Canada, and I don't claim it's a secret agenda, it's just an observation that the US is a very bossy and aggressive country and diplomacy looks a lot like a demands for capitulation.

As to putting a gun against someone's head being anti democratic... our democracy didn't happen because we asked the British nicely to let us form a republic. We violently rebelled. This notion you're pushing that violence is inherently bad is simplistic and erroneous.

And being a Canadian we asked politely and got our freedom without any bloodshed :)

Comment Re:Think like a soldier in the next war for a mome (Score 1) 289 289

I'm not interested in talking about Iraq. Its a fucking whine at this point.

Sure, toss out Iraq.

Afghanistan there's possibly in the range of 250K deaths, and a lot of the country is still under Taliban rule.

The mid-2000 NATO expansion pissed off the Russians and is likely responsible for Putin's invasions of Georgia and Ukraine.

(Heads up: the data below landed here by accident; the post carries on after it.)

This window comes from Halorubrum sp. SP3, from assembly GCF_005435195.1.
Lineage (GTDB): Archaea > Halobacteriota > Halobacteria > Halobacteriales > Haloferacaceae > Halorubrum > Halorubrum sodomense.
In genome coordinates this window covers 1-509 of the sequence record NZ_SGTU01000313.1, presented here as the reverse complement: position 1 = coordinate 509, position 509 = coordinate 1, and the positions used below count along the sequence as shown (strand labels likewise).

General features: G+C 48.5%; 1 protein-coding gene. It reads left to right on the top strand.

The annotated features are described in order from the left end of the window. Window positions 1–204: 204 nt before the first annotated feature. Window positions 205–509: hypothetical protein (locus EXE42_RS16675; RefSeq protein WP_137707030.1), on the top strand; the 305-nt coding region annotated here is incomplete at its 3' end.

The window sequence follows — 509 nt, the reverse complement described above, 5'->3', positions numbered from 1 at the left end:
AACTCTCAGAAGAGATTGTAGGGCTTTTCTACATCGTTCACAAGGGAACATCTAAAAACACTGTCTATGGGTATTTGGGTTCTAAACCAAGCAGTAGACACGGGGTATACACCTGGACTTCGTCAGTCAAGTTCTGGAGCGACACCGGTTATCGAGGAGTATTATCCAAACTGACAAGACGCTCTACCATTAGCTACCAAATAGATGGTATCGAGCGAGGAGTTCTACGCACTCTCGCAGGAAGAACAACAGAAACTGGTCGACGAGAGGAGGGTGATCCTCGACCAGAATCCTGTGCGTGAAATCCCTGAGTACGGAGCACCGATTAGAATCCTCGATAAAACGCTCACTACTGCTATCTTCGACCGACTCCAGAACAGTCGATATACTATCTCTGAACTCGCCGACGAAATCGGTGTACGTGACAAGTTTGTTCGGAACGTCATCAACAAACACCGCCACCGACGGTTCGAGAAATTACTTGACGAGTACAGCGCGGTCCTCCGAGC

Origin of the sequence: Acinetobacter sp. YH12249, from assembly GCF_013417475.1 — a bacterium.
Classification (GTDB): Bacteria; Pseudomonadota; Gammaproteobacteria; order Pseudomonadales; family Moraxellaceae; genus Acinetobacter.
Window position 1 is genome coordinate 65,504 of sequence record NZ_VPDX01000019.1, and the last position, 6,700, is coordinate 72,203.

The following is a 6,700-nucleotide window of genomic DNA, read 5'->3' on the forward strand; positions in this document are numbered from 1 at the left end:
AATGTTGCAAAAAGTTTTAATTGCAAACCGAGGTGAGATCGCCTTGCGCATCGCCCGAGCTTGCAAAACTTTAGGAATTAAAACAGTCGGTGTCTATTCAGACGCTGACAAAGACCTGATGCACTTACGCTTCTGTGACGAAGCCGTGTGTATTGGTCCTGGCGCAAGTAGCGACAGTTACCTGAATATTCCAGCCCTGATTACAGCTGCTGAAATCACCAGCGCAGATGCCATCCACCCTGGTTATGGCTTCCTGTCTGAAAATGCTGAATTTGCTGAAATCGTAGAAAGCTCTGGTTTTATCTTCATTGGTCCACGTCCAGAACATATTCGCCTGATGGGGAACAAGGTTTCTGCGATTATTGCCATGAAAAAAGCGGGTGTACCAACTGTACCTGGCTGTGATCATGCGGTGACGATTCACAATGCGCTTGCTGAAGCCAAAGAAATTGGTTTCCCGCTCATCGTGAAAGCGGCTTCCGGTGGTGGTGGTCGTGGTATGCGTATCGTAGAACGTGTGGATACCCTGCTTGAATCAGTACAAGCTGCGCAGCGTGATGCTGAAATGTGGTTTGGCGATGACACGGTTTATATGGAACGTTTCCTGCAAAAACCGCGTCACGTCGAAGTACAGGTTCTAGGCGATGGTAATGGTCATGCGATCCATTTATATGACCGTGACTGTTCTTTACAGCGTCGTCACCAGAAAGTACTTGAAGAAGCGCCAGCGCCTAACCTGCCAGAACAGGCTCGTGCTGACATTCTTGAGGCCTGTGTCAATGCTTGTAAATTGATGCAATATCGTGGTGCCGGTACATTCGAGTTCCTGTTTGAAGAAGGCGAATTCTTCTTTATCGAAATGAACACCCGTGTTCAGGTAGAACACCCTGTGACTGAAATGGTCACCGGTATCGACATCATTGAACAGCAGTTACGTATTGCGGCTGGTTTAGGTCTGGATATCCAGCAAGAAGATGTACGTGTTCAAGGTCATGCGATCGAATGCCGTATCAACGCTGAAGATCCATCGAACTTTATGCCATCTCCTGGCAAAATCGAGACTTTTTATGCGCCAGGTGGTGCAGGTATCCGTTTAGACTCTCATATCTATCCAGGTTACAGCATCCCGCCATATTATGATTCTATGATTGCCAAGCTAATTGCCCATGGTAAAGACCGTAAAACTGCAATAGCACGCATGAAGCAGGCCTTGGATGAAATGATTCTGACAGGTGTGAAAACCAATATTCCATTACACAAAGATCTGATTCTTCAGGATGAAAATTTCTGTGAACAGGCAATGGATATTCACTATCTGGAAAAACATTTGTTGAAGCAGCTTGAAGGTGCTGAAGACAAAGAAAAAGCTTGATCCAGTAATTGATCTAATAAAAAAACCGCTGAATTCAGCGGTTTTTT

The Libya intervention brought about a civil war.

The US overthrew the moderate democratic rulers in Iran to install a dictator (which led to the Iranian revolution).

The US supported dictators over South America, supplied rebel groups and taught them how to torture.

The US is currently supporting dictators in the Middle East.

As to various nations not being happy with the US... the vast majority of that is either unhappiness that we stopped them from raping their neighbors or a mixture of envy/shame at someone being more powerful and a generous dose of ignorance as to how vital that power has been to the global status quo that everyone takes for granted.

Except in South America and the Middle East where the US supported the people who raped their neighbours

And his bias against the US was based on the belief that the US attacked Serbia for no reason in the Kosovo war and that his people were absolutely not genociding the Albanians.

The lesson there is people are blind to their own misdeeds.

Most of the anti US stuff boils down to something like that. And the thing is that the US gets that attitude no matter what we do. We go to war. People say they hate us. We don't go to war... and literally the same people say they hate us because we're not going to war.

Generally not in my experience. They want the US to be more cooperative and less dictorial with its influence. Drone strikes are a good example, you kill one terrorist and create five others.